IG: OPM could put up a better defense against cyber attacks

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  • The Office of Personnel Management fell short in securing its systems against potential cyber attacks. A new audit by the inspector general found the Office of Personnel Management’s financial management systems lack some basic cybersecurity protections. Auditors say the agency’s information systems control environment is a material weakness because OPM hasn’t fully implemented both general-level and application-level controls. For example, the IG says OPM didn’t have a system in place to identify and generate a complete and accurate listing of contractors and their employment status. Additionally, the IG found OPM didn’t appropriately provision and de-provision users’ access to the network based on their work status. Auditors made 20 recommendations for OPM to fix this material weakness. (Office of Personnel Management Office of Inspector General)
  • OPM reminded agencies, state and local minimum wage rates don’t apply to federal employees. OPM says it’s gotten several questions about minimum wage rates since many states have raised theirs well past the federal rate of $7.25. But the Fair Labor Standards Act supersedes other similar state laws that set minimum wages. The vast majority of General Schedule employees make an hourly wage that’s above the federal and most state minimum wages. But there are some exceptions. (Federal News Network)
  • There’s a new top 25 list and you better hope your laptop or mobile phone aren’t on it. The Homeland Security Department’s Science and Technology Directorate and MITRE have updated the list of the most dangerous software errors. It provides the most widespread and critical weaknesses that can lead to serious vulnerabilities in software, and are easily exploited to steal data or take over a device. DHS and MITRE hadn’t revised the top 25 software errors list in eight years. (MITRE)
  • A group of federal employee unions and organizations want senators to stop worrying about the Thrift Savings Plan and the international fund. A bipartisan group of senators have been critical of the TSP’s plan to move the I fund to a new benchmark which includes emerging markets like China. The senators have introduced new legislation that would prevent the TSP from moving the I fund to a new benchmark. But the Employee Thrift Advisory Council is urging senators to reconsider their legislation. The council says it would be fiscally irresponsible to divest from a fund that’s consistently outpaced developed markets over the past 15 years. (Federal News Network)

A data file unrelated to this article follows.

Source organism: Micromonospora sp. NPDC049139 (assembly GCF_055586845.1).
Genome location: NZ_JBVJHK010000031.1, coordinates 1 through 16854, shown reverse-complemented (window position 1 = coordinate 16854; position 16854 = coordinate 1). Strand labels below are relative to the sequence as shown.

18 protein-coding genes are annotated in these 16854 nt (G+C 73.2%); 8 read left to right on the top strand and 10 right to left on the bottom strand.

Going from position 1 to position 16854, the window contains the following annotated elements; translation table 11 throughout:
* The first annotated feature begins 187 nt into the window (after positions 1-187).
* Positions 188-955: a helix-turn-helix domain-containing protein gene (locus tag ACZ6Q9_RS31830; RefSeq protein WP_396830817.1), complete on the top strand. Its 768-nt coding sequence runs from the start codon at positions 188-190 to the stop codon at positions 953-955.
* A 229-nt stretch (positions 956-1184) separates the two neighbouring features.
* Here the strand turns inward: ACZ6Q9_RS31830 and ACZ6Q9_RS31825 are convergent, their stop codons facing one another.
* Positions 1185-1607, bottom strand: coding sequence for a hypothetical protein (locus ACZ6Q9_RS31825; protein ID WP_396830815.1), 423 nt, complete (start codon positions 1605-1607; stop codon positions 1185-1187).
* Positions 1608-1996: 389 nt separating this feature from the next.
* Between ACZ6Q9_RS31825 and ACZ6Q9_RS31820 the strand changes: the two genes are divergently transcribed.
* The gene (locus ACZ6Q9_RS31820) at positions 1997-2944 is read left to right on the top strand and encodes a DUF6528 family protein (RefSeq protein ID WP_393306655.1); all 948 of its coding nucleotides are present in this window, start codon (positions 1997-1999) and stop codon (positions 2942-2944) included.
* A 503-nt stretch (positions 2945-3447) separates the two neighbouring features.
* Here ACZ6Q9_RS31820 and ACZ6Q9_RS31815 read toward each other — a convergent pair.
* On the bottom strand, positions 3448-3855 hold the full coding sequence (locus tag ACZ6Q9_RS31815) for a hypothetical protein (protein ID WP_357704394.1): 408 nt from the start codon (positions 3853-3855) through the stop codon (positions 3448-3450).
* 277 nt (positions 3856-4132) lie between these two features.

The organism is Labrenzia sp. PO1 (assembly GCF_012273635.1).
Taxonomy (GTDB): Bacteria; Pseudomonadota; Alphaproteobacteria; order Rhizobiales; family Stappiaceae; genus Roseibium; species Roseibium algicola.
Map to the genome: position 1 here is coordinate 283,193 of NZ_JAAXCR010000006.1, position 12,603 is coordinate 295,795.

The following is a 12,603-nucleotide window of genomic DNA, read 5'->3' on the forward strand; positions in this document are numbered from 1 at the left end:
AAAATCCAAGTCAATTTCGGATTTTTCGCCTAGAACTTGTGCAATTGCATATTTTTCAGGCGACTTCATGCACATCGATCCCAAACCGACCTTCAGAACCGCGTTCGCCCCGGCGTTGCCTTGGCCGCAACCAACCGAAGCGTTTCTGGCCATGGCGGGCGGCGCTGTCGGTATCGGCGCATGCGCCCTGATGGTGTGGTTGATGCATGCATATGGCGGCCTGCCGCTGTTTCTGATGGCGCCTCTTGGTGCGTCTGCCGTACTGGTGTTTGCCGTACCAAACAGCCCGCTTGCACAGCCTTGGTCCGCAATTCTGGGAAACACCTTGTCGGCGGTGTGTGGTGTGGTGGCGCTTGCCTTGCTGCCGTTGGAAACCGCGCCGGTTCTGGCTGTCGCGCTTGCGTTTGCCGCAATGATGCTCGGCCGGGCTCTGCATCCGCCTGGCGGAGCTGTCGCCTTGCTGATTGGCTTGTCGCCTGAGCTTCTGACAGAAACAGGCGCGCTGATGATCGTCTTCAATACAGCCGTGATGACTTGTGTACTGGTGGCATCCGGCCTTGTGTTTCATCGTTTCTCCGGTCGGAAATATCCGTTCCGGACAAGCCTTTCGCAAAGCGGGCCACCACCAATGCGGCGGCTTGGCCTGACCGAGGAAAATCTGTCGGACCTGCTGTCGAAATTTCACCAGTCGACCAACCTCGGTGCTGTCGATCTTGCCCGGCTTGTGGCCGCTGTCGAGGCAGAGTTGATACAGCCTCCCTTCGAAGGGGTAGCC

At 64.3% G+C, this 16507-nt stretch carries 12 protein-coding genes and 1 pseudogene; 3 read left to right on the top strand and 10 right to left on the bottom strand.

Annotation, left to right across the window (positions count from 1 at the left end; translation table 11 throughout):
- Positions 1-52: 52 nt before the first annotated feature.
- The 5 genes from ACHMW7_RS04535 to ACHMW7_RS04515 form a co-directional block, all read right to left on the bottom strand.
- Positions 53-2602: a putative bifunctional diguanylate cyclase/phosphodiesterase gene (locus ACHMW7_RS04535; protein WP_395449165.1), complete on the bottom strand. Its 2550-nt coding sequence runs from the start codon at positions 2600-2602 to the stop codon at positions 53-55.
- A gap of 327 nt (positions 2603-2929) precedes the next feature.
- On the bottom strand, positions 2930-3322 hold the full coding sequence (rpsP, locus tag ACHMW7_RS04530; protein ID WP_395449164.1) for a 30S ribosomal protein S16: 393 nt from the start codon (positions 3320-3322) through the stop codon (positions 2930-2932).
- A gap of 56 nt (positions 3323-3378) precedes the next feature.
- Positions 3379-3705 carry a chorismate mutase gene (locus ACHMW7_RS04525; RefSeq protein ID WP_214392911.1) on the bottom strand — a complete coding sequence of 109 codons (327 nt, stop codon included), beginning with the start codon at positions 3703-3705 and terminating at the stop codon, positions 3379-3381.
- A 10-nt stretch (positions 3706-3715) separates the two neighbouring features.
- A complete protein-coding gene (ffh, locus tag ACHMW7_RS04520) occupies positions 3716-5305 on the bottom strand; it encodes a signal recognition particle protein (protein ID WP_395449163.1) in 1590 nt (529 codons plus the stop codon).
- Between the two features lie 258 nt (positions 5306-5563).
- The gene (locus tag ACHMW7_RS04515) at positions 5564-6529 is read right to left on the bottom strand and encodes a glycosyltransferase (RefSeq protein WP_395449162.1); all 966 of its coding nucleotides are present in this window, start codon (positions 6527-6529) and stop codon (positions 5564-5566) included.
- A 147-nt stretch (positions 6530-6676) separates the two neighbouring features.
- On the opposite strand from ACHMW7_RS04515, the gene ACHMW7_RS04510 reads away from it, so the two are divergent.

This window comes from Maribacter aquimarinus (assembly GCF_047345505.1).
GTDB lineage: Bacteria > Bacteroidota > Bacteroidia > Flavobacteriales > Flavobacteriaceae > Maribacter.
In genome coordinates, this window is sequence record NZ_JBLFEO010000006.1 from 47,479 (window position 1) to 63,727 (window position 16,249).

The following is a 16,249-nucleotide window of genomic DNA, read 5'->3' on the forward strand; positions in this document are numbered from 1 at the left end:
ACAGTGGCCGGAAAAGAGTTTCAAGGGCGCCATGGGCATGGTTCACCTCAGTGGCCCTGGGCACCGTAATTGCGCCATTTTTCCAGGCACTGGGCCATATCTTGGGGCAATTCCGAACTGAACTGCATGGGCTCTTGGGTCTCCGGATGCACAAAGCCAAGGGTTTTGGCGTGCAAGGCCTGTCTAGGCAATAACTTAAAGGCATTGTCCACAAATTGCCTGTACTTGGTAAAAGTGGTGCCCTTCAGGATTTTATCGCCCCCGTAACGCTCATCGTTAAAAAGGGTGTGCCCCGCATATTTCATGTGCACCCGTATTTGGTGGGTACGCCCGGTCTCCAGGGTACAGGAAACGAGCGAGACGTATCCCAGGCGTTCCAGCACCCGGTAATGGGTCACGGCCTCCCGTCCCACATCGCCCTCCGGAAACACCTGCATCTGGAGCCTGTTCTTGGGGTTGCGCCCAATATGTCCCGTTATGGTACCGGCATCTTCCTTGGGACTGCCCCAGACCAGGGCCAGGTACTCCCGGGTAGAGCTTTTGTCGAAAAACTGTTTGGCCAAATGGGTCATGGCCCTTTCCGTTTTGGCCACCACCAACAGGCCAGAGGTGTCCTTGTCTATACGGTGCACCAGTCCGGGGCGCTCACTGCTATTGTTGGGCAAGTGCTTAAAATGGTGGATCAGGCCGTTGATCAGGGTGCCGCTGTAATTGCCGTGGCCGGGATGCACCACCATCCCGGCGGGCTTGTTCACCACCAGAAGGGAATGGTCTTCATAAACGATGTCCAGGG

• Health and Human Services might have overpaid hospitals to the tune of $14 billion. The HSS inspector general looked at four years of what are known as outlier payments, payments to hospitals for high-cost patients. The IG found the Centers for Medicare and Medicaid Services reimbursed hospitals for thousands of claims that were based on outdated quarterly cost reports. In CMS parlance, the claims weren’t properly reconciled. The IG recommends more timely reconciliation so claims and costs are better synchronized. (Health and Human Services Office of Inspector General)
  • The Air National Guard is updating the name and methods of its continuing education division. The Air National Guard’s Training and Education Center will now be called TEC University. It’s to signify a new approach of listening to the requests from Air Guard service members themselves. TEC University serves more than 107,000 airmen. (Air National Guard Training and Education Center)
  • Veterans Affairs says it’s ready to process new education and housing benefits under the Forever GI bill. VA told members of the House Veterans Affairs Committee, it can begin making payments to students under the new law. VA was supposed to start implementing the new GI bill last year, But the department had to reset and push back its own deadline until Dec. 1. VA’s legacy IT systems couldn’t handle the changes the department needed to comply with the GI bill. The department says it’ll begin to correct housing records next year. (House Veterans Affairs Committee)
  • The Defense Department says some of its most critical installations are at risk for water shortages, but figuring out which ones is complicated. The Government Accountability Office says the Pentagon hasn’t followed best practices – like identifying all existing and future sources of water – to zero in on water scarcity threats on its bases. Because of that, three separate DoD reports over the past several years came to very different conclusions about which ones are most at risk. GAO says the military services have done reasonable assessments of their own water vulnerabilities, but DoD won’t commit to adopting the same methodologies. (Government Accountability Office)
  • Military working dogs will now have some extra hearing protection when riding in helicopters. The Army Research Lab has teamed up with Zeteo Tech, a small business based in Maryland, to create a sleeve with special noise resistant padding that fits over dogs’ heads and protects their ears from a large range of frequencies. The Army says the invention help dogs serve longer and give them a better quality of life. (Federal News Network)

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